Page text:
CHRONIC VENOUS INSUFFICIENCY
Chronic venous insufficiency is a severe manifestation of venous hypertension. Chronic venous insufficiency (CVI) is a condition that occurs when the venous wall and/or valves in the leg veins are not working effectively, making it difficult for blood to return to the heart from the legs. CVI causes blood to “pool” or collect in these veins, and this pooling is called stasis. Obesity is often a complicating factor. Progressive superficial venous reflux is also a common cause. Other causes include congenital or neoplastic obstruction of the pelvic veins or a congenital or acquired arteriovenous fistula.
The basic pathology is caused by valve leaflets that do not coopt because they are either thickened and scarred (post-thrombotic syndrome) or in a dilated vein and are therefore functionally inadequate. Proximal venous obstruction due to chronic thrombus or scarring compounds the problem. With the valves unable to stop venous blood from returning to the foot (venous reflux), the leg develops venous hypertension and an abnormally high hydrostatic force is transmitted to the subcutaneous veins and tissues of the lower leg. The resulting edema results in dramatic and deleterious secondary changes.
The stigmata of chronic venous insufficiency include fibrosis of the subcutaneous tissue and skin, pigmentation of skin (hemosiderin taken up by the dermal macrophages), and, later, ulceration, which is extremely slow to heal. Itching may precipitate the formation of ulceration or local wound cellulitis. Dilation of the superficial veins may occur, leading to varicosities. Although surgical treatment for venous reflux can improve symptoms, controlling edema and the secondary skin changes usually require lifelong compression therapy.
Symptoms of chronic venous insufficiency
The seriousness of CVI, along with the complexities of treatment, increase as the disease progresses. That’s why it is very important to see your doctor if you have any of the symptoms of CVI. The problem will not go away if you wait, and the earlier it is diagnosed and treated, the better your chances of preventing serious complications. Symptoms include:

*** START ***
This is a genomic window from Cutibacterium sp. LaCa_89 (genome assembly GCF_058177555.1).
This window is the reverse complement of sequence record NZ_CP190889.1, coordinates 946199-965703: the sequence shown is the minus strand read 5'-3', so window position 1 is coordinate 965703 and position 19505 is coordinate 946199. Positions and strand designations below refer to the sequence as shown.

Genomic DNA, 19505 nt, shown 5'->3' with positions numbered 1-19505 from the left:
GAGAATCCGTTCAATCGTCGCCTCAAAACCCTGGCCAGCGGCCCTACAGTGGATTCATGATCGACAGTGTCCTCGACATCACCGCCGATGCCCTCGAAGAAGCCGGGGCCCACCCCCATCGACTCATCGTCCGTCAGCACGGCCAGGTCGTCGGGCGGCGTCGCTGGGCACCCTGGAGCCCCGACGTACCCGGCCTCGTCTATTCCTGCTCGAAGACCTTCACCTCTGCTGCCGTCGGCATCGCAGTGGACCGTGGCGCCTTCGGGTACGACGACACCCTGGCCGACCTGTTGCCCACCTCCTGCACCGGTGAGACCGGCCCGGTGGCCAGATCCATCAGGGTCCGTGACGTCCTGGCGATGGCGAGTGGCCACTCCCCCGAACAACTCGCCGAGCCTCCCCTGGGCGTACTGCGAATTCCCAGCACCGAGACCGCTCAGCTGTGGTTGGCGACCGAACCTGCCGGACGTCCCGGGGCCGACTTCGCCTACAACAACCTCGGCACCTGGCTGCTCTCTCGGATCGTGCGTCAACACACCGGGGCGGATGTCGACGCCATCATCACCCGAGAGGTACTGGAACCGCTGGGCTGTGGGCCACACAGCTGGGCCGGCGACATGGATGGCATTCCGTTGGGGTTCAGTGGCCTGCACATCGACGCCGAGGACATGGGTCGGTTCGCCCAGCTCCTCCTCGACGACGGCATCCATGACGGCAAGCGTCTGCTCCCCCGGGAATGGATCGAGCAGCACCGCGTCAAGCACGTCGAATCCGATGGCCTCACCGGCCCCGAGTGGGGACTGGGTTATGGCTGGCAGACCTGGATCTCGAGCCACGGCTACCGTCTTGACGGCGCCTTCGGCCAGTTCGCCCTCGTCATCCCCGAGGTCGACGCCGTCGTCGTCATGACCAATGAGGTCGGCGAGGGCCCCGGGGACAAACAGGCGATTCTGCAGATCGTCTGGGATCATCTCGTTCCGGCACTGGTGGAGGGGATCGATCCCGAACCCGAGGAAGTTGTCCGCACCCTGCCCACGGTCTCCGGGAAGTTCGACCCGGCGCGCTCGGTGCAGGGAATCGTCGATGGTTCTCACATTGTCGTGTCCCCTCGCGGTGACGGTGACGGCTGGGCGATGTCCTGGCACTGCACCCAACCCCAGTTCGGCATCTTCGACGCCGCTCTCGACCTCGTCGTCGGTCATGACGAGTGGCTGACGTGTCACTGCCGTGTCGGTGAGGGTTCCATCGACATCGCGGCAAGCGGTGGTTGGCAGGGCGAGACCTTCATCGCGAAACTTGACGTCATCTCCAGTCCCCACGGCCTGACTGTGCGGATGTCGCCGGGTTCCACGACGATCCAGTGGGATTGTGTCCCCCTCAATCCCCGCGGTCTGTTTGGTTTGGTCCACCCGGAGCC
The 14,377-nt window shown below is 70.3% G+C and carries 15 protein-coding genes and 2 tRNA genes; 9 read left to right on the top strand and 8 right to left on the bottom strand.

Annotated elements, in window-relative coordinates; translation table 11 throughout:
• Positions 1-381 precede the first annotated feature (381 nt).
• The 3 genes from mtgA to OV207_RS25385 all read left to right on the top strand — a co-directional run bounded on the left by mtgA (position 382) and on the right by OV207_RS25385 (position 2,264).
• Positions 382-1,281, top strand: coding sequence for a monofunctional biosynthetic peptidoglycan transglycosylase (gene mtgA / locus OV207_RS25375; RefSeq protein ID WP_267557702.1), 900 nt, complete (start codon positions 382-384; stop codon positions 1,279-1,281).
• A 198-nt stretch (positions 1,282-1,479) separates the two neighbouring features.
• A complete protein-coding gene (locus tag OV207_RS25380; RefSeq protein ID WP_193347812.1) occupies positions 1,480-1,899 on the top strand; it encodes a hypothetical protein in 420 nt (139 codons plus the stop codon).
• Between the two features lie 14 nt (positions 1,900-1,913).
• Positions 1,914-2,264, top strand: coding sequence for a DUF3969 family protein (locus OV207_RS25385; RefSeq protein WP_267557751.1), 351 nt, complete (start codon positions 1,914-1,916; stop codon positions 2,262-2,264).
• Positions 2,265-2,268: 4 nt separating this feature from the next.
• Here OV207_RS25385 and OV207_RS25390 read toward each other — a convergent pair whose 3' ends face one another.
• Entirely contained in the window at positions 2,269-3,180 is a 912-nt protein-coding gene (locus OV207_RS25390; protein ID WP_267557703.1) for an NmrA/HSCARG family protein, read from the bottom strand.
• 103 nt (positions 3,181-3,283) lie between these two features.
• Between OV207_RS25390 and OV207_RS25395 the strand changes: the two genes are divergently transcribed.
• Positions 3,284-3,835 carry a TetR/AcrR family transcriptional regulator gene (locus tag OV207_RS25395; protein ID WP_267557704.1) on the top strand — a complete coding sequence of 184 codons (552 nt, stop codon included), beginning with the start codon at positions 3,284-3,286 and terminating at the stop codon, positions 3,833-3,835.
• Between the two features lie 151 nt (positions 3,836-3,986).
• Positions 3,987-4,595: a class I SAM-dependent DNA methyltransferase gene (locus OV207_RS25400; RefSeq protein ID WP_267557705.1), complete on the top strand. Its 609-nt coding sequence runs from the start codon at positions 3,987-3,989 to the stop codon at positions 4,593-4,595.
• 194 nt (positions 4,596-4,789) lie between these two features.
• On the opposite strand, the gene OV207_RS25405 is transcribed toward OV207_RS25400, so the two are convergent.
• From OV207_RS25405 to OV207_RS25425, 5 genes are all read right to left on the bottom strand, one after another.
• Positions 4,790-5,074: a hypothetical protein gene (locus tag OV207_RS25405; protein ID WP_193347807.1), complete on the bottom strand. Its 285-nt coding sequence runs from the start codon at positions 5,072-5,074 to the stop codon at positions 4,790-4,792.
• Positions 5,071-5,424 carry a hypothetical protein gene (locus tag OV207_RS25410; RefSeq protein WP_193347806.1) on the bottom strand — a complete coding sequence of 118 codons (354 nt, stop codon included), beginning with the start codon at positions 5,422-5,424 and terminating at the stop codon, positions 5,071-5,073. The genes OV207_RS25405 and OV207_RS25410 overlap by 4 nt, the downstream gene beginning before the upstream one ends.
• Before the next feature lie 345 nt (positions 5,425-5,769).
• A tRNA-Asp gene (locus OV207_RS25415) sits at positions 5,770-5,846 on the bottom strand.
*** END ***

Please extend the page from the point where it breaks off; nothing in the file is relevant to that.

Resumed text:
- Swelling in the lower legs and ankles, especially after extended periods of standing
- Aching or tiredness in the legs
- New varicose veins
- Leathery-looking skin on the legs
- Flaking or itching skin on the legs or feet
- Stasis ulcers (or venous stasis ulcers)
If CVI is not treated, the pressure and swelling increase until the tiniest blood vessels in the legs (capillaries) burst. When this happens, the overlying skin takes on a reddish-brown color and is very sensitive to being broken if bumped or scratched.
At the least, burst capillaries can cause local tissue inflammation and internal tissue damage. At worst, this leads to ulcers, open sores on the skin surface. These venous stasis ulcers can be difficult to heal and can become infected. When the infection is not controlled, it can spread to surrounding tissue, a condition known as cellulitis.
CVI is often associated with varicose veins, which are twisted, enlarged veins close to the surface of the skin. They can occur almost anywhere, but most commonly occur in the legs.
Patients with post-thrombotic syndrome or signs of chronic venous insufficiency should undergo duplex ultrasonography to determine whether superficial reflux is present and to evaluate the degree of deep reflux and obstruction.